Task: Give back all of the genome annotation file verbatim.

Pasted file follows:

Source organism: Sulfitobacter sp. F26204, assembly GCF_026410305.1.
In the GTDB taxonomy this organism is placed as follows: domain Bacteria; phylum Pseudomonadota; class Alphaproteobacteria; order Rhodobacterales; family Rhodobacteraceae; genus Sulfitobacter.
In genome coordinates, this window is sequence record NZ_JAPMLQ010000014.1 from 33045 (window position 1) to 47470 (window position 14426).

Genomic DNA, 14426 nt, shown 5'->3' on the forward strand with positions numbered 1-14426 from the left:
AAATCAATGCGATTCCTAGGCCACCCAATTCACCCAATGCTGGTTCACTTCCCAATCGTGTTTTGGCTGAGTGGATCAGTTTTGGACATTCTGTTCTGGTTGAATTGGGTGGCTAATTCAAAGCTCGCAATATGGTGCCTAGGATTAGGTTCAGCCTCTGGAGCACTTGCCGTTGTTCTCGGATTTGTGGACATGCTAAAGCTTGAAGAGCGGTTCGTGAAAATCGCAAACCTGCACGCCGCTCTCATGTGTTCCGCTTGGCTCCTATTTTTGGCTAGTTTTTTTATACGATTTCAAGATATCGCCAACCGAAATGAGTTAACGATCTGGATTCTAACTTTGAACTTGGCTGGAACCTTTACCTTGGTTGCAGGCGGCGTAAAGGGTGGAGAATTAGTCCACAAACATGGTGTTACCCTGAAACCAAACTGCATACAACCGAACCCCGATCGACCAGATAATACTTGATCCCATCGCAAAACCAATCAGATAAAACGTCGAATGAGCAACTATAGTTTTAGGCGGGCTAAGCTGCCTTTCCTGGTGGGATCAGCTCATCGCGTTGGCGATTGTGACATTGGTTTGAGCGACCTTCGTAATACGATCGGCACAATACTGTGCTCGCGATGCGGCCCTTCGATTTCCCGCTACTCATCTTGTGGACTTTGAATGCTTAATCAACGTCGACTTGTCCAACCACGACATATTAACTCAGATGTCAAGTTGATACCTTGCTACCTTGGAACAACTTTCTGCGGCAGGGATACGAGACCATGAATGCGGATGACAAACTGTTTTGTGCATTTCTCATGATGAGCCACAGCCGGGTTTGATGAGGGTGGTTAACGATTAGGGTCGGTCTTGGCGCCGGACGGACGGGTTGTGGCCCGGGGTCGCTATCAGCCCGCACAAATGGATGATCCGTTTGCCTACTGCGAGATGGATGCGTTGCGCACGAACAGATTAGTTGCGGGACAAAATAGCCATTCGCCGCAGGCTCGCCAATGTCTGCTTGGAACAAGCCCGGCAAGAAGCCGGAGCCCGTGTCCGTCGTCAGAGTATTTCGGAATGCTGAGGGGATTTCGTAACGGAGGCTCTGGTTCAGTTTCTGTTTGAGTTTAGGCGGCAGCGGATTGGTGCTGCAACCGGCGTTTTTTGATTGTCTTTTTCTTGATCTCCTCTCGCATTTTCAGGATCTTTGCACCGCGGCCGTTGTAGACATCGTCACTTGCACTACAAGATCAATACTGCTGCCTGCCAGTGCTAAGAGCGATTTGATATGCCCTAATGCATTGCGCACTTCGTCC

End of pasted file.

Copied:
Source organism: Sulfitobacter sp. F26204, assembly GCF_026410305.1.
In the GTDB taxonomy this organism is placed as follows: domain Bacteria; phylum Pseudomonadota; class Alphaproteobacteria; order Rhodobacterales; family Rhodobacteraceae; genus Sulfitobacter.
In genome coordinates, this window is sequence record NZ_JAPMLQ010000014.1 from 33045 (window position 1) to 47470 (window position 14426).

Genomic DNA, 14426 nt, shown 5'->3' on the forward strand with positions numbered 1-14426 from the left:
AAATCAATGCGATTCCTAGGCCACCCAATTCACCCAATGCTGGTTCACTTCCCAATCGTGTTTTGGCTGAGTGGATCAGTTTTGGACATTCTGTTCTGGTTGAATTGGGTGGCTAATTCAAAGCTCGCAATATGGTGCCTAGGATTAGGTTCAGCCTCTGGAGCACTTGCCGTTGTTCTCGGATTTGTGGACATGCTAAAGCTTGAAGAGCGGTTCGTGAAAATCGCAAACCTGCACGCCGCTCTCATGTGTTCCGCTTGGCTCCTATTTTTGGCTAGTTTTTTTATACGATTTCAAGATATCGCCAACCGAAATGAGTTAACGATCTGGATTCTAACTTTGAACTTGGCTGGAACCTTTACCTTGGTTGCAGGCGGCGTAAAGGGTGGAGAATTAGTCCACAAACATGGTGTTACCCTGAAACCAAACTGCATACAACCGAACCCCGATCGACCAGATAATACTTGATCCCATCGCAAAACCAATCAGATAAAACGTCGAATGAGCAACTATAGTTTTAGGCGGGCTAAGCTGCCTTTCCTGGTGGGATCAGCTCATCGCGTTGGCGATTGTGACATTGGTTTGAGCGACCTTCGTAATACGATCGGCACAATACTGTGCTCGCGATGCGGCCCTTCGATTTCCCGCTACTCATCTTGTGGACTTTGAATGCTTAATCAACGTCGACTTGTCCAACCACGACATATTAACTCAGATGTCAAGTTGATACCTTGCTACCTTGGAACAACTTTCTGCGGCAGGGATACGAGACCATGAATGCGGATGACAAACTGTTTTGTGCATTTCTCATGATGAGCCACAGCCGGGTTTGATGAGGGTGGTTAACGATTAGGGTCGGTCTTGGCGCCGGACGGACGGGTTGTGGCCCGGGGTCGCTATCAGCCCGCACAAATGGATGATCCGTTTGCCTACTGCGAGATGGATGCGTTGCGCACGAACAGATTAGTTGCGGGACAAAATAGCCATTCGCCGCAGGCTCGCCAATGTCTGCTTGGAACAAGCCCGGCAAGAAGCCGGAGCCCGTGTCCGTCGTCAGAGTATTTCGGAATGCTGAGGGGATTTCGTAACGGAGGCTCTGGTTCAGTTTCTGTTTGAGTTTAGGCGGCAGCGGATTGGTGCTGCAACCGGCGTTTTTTGATTGTCTTTTTCTTGATCTCCTCTCGCATTTTCAGGATCTTTGCACCGCGGCCGTTGTAGACATCGTCACTTGCACTACAAGATCAATACTGCTGCCTGCCAGTGCTAAGAGCGATTTGATATGCCCTAATGCATTGCGCACTTCGTCC